a poetry e-zine










John Grey

She's awed and repulsed by the trophies
on the wall, pathetic beasts, stuffed

and mounted, eyes wide open forever.
I go every year, he announces, hunting

trips in Maine. Even now,
the fur hasn't faded, antlers refuse

to droop. A man is a cabin, she concludes.
He is walls and gun racks and brick

fireplaces with stacks of cut
wood, their neatness belying the fact

they're begging to burn. Have a drink,
he says, plugging the holes in her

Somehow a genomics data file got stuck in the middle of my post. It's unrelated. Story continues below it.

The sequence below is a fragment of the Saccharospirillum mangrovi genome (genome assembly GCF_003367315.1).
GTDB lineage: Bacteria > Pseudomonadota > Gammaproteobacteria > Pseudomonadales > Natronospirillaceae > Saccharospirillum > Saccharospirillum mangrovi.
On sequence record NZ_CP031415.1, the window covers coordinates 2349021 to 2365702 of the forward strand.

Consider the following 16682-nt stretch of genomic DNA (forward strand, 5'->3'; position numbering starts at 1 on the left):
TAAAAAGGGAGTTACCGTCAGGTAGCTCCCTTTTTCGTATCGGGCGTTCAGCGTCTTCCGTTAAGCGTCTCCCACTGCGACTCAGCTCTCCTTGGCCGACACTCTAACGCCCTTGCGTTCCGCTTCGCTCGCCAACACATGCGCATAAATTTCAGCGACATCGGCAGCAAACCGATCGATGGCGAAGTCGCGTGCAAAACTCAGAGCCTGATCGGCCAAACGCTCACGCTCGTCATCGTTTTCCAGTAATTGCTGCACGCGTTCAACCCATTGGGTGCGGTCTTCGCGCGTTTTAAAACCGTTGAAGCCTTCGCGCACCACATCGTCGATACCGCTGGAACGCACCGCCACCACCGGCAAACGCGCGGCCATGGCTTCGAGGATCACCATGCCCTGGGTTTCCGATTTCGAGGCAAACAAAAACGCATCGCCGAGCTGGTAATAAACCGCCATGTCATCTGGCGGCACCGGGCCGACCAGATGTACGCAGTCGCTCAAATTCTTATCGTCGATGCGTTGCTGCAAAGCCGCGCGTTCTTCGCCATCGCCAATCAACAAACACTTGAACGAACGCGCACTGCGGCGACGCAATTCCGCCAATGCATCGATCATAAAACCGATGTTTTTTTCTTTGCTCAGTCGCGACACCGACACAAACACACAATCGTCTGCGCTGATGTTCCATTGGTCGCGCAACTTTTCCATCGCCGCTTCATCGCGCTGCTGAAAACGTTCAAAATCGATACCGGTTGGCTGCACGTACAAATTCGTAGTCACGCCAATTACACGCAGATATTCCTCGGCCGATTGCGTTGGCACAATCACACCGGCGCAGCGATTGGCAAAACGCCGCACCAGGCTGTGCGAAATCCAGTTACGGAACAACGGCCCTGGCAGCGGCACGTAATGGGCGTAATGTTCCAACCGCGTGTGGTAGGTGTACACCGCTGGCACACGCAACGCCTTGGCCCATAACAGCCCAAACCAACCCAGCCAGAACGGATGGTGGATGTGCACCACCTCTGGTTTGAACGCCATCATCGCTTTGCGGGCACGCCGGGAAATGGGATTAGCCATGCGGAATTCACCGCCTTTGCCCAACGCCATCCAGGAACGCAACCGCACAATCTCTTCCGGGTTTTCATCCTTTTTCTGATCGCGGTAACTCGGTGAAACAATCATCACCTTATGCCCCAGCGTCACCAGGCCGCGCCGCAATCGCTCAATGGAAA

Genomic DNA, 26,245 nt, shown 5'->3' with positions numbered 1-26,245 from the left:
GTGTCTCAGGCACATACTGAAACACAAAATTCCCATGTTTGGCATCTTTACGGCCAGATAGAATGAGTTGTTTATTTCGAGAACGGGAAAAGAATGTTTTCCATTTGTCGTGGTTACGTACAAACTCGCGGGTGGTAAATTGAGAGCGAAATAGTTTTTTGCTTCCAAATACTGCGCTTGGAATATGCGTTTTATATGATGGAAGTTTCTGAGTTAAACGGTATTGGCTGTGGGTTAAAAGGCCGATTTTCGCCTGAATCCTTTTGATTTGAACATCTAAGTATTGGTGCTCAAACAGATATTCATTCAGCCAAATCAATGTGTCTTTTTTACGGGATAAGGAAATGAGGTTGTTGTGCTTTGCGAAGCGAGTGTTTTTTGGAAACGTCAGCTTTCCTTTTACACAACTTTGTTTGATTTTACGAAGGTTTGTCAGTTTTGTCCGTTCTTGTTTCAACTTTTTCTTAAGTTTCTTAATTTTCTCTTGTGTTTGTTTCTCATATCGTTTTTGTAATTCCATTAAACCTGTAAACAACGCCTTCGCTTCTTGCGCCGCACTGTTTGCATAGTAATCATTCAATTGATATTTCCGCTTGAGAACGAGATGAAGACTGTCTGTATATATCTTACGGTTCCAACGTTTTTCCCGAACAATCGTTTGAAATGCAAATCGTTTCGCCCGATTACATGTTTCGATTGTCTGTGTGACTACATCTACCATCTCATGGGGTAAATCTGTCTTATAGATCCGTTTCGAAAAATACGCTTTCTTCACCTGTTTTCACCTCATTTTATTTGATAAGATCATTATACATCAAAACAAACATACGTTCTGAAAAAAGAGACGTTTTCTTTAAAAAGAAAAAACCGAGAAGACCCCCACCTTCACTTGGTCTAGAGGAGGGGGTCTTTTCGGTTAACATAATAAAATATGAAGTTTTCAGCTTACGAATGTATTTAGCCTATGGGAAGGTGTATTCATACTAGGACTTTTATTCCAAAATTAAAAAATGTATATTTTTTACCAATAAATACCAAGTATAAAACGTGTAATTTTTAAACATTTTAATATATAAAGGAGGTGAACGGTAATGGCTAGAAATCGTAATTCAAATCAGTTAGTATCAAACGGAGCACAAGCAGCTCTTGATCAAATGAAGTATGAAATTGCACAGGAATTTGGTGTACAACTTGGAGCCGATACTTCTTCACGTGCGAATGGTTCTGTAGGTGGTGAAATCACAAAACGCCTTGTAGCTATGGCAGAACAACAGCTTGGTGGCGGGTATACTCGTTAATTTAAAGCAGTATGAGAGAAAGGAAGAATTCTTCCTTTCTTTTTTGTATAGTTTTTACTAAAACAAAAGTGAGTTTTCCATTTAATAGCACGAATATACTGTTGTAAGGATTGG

inhibitions with cool, wet glasses.
The stereo kicks in, every tune an overture.

He encourages her to look up, to spend
a while in a world of high ceilings,

deer and fox, moose and raccoon,
all of these heads where their bodies can't find them.

John Grey is an Australian born poet. He has been recently published in International Poetry Review, Sanskrit and the science fiction anthology, “Futuredaze” with work upcoming in Clackamas Literary Review, New Orphic Review and Nerve Cowboy.

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